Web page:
Despite lacking autofocus, the Pre's 3-megapixel camera produces surprisingly good quality images. Certainly nothing to replace your DSLR, and most point-and-shoot cameras do better, but compared to other smartphone optics Palm have seemingly made a decent choice. The LED flash has a sweet-spot between over-saturating and under-illuminating the subject, but the absence of autofocus means frames are quick to take and the Pre's GPS can be set to automatically geotag them. At launch there's no video recording – according to Palm they wanted to concentrate on still quality first – but that should be addressed with a firmware update at some point after launch. Once images have been snapped, they can be instantly uploaded to online galleries such as Photobucket or Facebook, emailed or sent by MMS.

Other preloaded software includes Google Maps, which also benefits from the Pre's speedy GPS, and Sprint's own Navigation app. Thanks to the turn-by-turn directions and loud speaker, the Pre is a useful in-car navigation tool, somewhere rivals often fall down. There's also Sprint TV, which offers a selection of streaming live and on-demand content over EVDO or WiFi connections, and Sprint NASCAR, which is likely only of interest to fans of car racing. The Pre's App Store is, compared to Apple's, bare at launch, with an estimated twelve titles expected to be present, but there's some useful stuff in there already such as a couple of Twitter clients and Pandora, the streaming personalized radio of which could help avoid filling up the Pre's storage with MP3s. Of course, thanks to webOS you can leave Pandora playing in the background while busying yourself with email, messaging and internet browsing.

Battery life varies dramatically depending on your messaging settings. If left set to push email and with the IM accounts logged in, the Pre can gallop through a full charge in less than a day with reasonable use. Palm recommend pulling email every two hours, something we reckon most Pre users would find too infrequent; still, even by setting the email to manually check every few minutes, we stretched out battery life.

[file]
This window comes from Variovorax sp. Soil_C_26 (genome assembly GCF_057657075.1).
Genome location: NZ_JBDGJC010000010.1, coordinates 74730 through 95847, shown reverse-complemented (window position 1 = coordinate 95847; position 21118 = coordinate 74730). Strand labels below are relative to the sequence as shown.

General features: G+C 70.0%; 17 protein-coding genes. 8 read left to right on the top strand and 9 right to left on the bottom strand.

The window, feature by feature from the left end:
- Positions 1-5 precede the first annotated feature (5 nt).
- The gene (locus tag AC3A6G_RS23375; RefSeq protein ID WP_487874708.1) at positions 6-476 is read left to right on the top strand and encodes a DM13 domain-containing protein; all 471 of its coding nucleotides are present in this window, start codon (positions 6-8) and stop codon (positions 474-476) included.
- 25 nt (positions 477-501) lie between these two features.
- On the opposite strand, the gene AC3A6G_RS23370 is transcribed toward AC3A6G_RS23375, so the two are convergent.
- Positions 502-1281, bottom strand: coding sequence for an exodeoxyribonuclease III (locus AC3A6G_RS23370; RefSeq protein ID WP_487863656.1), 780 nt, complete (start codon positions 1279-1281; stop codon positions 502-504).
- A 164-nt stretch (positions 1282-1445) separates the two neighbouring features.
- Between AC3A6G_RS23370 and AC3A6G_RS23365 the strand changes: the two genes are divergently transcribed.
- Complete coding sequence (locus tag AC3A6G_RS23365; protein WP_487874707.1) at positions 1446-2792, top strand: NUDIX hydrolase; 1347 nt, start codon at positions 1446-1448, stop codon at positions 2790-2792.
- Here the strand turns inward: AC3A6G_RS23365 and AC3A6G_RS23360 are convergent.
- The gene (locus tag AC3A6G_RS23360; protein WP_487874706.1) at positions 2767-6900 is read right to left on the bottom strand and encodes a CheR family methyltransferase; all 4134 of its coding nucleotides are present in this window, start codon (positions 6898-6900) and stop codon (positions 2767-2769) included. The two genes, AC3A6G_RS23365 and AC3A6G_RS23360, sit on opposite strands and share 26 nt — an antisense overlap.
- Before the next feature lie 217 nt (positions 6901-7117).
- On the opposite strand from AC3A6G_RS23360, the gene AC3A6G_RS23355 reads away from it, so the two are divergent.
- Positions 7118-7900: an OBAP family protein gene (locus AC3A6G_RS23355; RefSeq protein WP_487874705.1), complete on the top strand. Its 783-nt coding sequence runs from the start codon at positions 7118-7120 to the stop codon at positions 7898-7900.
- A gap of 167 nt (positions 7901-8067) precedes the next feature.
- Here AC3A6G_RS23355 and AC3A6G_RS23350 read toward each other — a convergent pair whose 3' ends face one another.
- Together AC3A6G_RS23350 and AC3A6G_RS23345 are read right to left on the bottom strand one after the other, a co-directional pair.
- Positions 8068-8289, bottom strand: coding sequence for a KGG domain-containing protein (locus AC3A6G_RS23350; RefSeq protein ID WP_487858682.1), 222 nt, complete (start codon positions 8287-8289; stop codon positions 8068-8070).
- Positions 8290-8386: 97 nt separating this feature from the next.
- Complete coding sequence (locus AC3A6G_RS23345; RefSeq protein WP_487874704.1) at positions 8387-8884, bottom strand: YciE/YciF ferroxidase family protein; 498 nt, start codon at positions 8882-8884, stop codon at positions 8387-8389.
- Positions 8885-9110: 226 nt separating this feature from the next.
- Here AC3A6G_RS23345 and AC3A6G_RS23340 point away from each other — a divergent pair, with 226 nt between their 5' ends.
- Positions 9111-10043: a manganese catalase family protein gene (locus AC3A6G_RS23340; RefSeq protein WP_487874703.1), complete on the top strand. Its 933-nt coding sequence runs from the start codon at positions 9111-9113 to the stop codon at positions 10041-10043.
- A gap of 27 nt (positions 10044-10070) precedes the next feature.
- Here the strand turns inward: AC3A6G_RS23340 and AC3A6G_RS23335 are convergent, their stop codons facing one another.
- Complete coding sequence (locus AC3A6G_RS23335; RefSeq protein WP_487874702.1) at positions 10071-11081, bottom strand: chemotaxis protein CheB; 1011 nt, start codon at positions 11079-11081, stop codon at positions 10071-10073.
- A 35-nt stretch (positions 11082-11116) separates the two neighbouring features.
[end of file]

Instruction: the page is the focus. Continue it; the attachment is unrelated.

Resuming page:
One of the Pre's more striking accessories is the Touchstone, a $70 inductive charger that goes on sale alongside the smartphone and works as a desk-stand for it. Thanks to the Pre knowing when its on the magnetic Touchstone, it can automatically switch between the speakerphone and earpiece when put down or picked up mid-call, and lifting a ringing Pre from the charger automatically answers the call. Neat, but Palm's decision not to bundle a wall adapter with the Touchstone and instead expect you to use that which came with the Pre feels cheap, and the fact that a standard computer USB port won't put out sufficient power for the Touchstone's liking is frustrating.

That, though, is a rare hardware issue in a phone the flaws of which are mainly software based. We certainly prefer it that way: software shortcomings are easily addressed, and from our discussions with them over the course of testing, Palm are clearly already planning which over-the-air (OTA) changes will come first. We're hoping that the Pre's text-handling abilities are among the earliest tweaks. While the handset can cut, copy & paste from all editable text-fields, you're unable to do the same with normal text: that means no copying from webpages, received messages or Google Maps search results. It's a frustrating and confusing decision. Meanwhile the Pre's auto word completion seems half-hearted – obvious shortcuts like double-pressing space for a period are missing – and there's no spellcheck.

Still, these are shortcomings in a first-generation platform on first-generation hardware, and we're happy giving Palm the benefit of the doubt. Perhaps it's the threat of financial ruin, but the company seems far more attuned to user feedback than previously; there's a lot riding on the Pre, and Palm know we know it. Thankfully they've delivered a smartphone not only capable but honestly impressive and distinctive. Improvements to webOS will only make it better, but even in this fledgling state we'd readily recommend the Palm Pre.

Unboxing Palm Pre

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Palm Pre Setup

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Palm Pre Intro Video: HaveFun